Evolutionary Linguistic Theory 2 (1):84-111 (2020)

Abstract
One of the most common ways of morphological marking is affixation, morphemes are classified according to their position. In languages with affixal morphology, suffixes and prefixes are the most common types of affixes. Despite several proposals, it has been impossible to identify solid generalisations about the behaviour of prefixes, in opposition to suffixes. This article argues that the reason is that our traditional definitions of suffix and prefix are based on pre-theoretical, surface criteria that have been given up in other areas of linguistics: defining a morpheme as a prefix does not tell us anything about its grammatical nature, as that label does not take into consideration the structural configuration underlying the morpheme. Once the structural configuration is taken into account, solid generalisations begin to emerge. The article illustrates the advantages of this approach through a study of the interaction between vowel harmony and affixes.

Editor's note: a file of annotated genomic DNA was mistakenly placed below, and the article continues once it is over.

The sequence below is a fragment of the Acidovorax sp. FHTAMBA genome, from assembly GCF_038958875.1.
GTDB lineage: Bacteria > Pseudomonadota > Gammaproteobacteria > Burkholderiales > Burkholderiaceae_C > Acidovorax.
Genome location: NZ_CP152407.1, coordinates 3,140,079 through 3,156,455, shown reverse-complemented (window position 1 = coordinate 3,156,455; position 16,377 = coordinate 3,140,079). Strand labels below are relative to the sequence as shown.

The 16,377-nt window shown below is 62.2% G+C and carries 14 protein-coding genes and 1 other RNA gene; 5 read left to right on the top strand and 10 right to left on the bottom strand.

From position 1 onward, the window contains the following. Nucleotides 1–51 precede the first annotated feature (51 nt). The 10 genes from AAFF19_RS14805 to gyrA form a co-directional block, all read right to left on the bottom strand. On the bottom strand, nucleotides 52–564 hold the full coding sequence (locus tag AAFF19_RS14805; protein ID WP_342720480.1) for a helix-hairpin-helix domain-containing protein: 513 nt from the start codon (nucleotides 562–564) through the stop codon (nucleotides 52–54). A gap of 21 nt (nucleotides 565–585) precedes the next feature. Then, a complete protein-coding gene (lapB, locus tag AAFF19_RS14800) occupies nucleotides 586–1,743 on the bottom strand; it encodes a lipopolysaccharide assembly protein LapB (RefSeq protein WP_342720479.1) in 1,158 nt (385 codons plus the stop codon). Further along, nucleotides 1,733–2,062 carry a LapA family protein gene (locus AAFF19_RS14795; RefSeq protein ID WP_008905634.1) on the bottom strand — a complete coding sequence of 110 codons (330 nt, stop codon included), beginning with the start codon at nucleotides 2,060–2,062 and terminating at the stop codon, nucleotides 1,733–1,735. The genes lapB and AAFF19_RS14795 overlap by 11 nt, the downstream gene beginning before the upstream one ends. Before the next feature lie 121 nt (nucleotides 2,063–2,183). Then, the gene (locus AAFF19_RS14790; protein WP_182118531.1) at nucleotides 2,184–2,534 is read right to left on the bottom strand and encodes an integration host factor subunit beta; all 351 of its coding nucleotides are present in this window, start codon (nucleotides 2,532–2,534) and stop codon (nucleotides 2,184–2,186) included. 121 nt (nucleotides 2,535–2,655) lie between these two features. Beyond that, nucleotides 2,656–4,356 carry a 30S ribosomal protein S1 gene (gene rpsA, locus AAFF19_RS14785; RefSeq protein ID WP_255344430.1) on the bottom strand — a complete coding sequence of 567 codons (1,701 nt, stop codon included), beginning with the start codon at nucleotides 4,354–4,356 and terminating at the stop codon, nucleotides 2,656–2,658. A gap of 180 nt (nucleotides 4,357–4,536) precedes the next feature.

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DOI 10.1075/elt.00016.fab
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Turkish Grammar.Grace M. Smith & Robert Underhill - 1979 - Journal of the American Oriental Society 99 (1):148.

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